So we see that the split in the proletarian movement is not confined to the East Coast and that it takes the same forms elsewhere as here; comrades quickly reach a point where they find themselves obliged to choose; either they can be real Communists, or they can follow the 9th Floor line.

But They “Mean Well”!

Let us get over being “shocked” at these raw manifestations of class collaboration and move on to attack them. Let us laugh at those who bleat; “But, after all, these labor leaders mean well – they are honest even if they are stupid.”

Are they honest? Are they just stupid? Or are “honesty” and “stupidity” just the disguises they use?

These “stupid but honest” labor leaders were well described by Engels, who remarked that they consider themselves to have the right to commit any despicable act just because they are “honest.”

“Even stupidity,” Engels wrote, “becomes a virtue because it is the irrefutable evidence of firmness of conviction. Every hidden motive is supported.by the conviction of intrinsic honesty and the more determinedly he pilots some kind of deception or petty meanness; the more simple and frank does he appear to be.”

We have a practical program to work out, a positive program dealing concretely with tactics in the labor movement.

But let us not stretch this appreciation of “the positive,” to such a point that we omit “the negative.” A big part of the job is to drive opportunism, political opportunism, out of the labor movement, or as much of it as we can.

As for the opportunists, people who practice the political opportunism, the decision is really up to them. Either they relinquish their opportunism, break with it, cast it aside, or they will have to be fought.

After all, opportunists can change into revolutionaries; but to effect this change they must abandon their political opportunism. And revolutionaries can also change – as workers have so often seen – into opportunists. It is up to us to accelerate the positive change and expose the negative one.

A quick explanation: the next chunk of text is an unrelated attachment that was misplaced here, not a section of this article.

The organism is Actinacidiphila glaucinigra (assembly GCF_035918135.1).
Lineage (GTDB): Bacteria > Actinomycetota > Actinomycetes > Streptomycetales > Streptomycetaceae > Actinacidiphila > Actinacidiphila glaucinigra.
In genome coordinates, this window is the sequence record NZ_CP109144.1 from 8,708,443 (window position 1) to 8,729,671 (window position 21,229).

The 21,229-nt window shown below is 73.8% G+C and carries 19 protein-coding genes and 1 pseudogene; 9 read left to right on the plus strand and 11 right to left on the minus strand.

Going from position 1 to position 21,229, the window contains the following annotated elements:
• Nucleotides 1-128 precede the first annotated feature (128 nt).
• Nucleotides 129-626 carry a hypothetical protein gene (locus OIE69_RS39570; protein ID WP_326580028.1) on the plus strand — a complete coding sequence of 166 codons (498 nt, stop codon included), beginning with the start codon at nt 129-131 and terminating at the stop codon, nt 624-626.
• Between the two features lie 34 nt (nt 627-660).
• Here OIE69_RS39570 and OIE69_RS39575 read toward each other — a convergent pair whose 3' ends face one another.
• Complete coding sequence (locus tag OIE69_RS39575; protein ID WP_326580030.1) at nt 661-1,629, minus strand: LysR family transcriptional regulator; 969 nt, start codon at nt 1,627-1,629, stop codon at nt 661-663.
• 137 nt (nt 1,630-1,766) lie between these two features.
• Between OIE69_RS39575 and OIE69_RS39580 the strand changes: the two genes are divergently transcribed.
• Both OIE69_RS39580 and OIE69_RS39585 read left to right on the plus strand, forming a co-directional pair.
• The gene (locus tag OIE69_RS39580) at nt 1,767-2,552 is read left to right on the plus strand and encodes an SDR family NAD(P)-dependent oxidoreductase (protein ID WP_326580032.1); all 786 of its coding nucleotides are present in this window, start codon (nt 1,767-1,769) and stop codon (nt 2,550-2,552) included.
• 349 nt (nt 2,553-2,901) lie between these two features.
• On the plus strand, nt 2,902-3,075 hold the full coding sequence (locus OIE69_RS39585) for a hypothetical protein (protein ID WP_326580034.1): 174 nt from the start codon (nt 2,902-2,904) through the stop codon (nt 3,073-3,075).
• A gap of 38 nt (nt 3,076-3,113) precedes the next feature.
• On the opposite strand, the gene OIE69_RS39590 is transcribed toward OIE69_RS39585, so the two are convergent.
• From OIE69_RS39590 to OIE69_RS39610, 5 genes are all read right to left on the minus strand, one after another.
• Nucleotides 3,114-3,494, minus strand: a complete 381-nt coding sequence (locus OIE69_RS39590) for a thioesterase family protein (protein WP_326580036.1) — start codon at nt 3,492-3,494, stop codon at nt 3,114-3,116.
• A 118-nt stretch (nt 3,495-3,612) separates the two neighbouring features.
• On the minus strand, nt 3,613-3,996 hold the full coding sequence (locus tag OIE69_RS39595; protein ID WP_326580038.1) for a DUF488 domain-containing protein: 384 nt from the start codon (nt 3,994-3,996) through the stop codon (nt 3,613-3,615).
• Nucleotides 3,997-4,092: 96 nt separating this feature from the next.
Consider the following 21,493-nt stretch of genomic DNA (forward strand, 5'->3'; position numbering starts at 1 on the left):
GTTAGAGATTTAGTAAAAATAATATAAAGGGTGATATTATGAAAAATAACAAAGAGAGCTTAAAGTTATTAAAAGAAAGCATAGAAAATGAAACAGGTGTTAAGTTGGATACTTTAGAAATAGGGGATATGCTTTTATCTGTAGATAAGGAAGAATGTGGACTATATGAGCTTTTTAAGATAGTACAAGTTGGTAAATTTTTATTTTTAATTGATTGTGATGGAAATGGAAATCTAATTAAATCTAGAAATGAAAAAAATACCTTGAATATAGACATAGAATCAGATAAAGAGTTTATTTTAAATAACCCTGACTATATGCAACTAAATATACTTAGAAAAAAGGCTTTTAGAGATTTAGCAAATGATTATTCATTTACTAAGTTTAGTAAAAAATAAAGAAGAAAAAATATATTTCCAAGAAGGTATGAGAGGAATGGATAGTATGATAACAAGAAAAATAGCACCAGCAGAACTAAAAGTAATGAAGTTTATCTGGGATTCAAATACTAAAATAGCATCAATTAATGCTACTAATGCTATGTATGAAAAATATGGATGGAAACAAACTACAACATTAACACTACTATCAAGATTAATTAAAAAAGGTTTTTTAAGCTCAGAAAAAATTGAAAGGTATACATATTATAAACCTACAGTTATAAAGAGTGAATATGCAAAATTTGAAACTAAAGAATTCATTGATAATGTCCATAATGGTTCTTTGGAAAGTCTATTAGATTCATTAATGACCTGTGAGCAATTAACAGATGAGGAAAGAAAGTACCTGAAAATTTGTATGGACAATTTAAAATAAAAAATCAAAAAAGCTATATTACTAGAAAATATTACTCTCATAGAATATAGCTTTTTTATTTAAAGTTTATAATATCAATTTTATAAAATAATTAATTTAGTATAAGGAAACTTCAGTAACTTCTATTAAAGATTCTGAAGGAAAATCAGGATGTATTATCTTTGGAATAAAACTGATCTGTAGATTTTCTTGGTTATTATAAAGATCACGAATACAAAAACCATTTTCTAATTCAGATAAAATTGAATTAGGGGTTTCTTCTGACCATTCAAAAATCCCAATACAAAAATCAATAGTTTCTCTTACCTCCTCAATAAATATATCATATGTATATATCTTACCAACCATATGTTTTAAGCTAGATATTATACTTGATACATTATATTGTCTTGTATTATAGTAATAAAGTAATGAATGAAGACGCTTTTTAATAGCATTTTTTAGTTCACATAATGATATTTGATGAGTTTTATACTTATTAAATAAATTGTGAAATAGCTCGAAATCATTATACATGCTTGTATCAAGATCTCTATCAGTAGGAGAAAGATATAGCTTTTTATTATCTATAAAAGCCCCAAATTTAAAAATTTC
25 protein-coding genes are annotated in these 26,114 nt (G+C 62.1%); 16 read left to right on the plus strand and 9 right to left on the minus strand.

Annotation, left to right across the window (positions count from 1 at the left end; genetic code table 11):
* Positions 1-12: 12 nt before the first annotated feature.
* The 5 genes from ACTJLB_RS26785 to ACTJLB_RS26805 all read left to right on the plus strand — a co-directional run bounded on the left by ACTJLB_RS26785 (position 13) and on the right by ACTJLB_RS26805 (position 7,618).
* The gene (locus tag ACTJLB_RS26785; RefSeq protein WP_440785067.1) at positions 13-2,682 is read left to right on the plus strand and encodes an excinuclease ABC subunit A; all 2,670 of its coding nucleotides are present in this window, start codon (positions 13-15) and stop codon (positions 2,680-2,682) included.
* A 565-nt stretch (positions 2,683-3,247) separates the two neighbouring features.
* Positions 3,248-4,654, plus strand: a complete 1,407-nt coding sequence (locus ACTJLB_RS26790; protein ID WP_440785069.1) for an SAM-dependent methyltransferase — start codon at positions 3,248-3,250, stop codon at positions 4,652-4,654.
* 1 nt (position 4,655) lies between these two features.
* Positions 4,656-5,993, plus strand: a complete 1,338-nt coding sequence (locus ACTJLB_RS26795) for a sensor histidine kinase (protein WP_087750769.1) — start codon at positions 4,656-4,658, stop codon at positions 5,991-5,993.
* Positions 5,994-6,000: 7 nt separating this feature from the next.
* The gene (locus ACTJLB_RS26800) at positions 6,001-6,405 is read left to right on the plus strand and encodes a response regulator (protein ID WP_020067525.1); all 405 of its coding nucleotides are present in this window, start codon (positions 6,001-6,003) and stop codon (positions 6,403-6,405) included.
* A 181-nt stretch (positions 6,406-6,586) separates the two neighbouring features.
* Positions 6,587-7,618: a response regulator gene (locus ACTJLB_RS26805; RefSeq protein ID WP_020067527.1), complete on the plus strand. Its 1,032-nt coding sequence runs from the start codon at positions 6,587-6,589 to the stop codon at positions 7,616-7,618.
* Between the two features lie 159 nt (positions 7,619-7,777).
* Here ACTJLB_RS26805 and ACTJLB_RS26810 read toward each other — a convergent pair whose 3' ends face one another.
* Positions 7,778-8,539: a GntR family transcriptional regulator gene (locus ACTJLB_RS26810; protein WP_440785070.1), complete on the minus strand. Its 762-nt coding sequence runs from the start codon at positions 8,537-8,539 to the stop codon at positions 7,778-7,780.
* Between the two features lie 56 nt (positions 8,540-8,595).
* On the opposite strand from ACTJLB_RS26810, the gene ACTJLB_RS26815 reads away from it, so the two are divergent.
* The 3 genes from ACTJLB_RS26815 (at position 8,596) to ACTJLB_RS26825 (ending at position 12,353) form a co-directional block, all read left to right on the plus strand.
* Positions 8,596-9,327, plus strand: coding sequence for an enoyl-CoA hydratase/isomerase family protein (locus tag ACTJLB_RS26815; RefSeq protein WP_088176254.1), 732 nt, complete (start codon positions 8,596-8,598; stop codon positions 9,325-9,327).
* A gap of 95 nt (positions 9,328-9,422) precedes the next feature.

Our discussion of practical program for labor union work must be organized to correspond to the realities that menace the masses of the world and hence of the U.S.

This menace can be summed up in one word; imperialism.

The Policy of U. S. Imperialism

But it is not some abstract concept, “imperialism,” that is the menace. No, it is concretely our own imperialism, the imperialist policies of our own U.S. capitalists, the policy of the Deweys and Ives but no less that of the Meads, Lehmans, and Trumans.

U.S. imperialism makes open and concealed warfare against the common people; abroad, it is open and concealed warfare against the Soviet Union, against any and all peoples or governments friendly to Russia: here at home, open and concealed warfare against the workers, the poor farmers, and the impoverished masses of our own country.

This imperialist warfare, open or concealed, takes both economic and political forms.

The main economic forms as they impinge on the masses are; (1) unemployment for millions5 and increasing unemployment; (2) lower wages for those who have jobs; (3) higher taxes on the incomes of workers, ordinary farmers and petty bourgeoisie; (4) economic attack of many kinds on the incomes of poor farmers; (5) higher and higher prices for the necessities of life coupled at present to (6) “shortages1” of these necessities.

To varying extents, the U.S. labor movement now has “demands” on some, but not all, of these fundamental points. But the ”demands” are in the first place based on an estimation of what the capitalists will “grant” rather than on an estimation of what the workers must get. Hence these “demands” reflect the interests of capitalism rather than the interests of workers. As such, they merely amuse the capitalists – and among the workers they give rise to boredom and lack of interest.

In our discussion of tactics centering around these economic items, let us always remember one thing: it is not our business, not the business of any worker or labor leader, to pay first attention to what the capitalists are willing to “grant,” Our business is to formulate demands, and tactics supporting those demands, which will embody what the workers need and want.

It is not only that these demands must not be limited by what can be achieved under capitalism; more than that, no real progress can be registered in winning even small, partial victories unless the goals in the fight run beyond what capitalism can “give” and run directly to the fundamental goal: socialism in the U.S.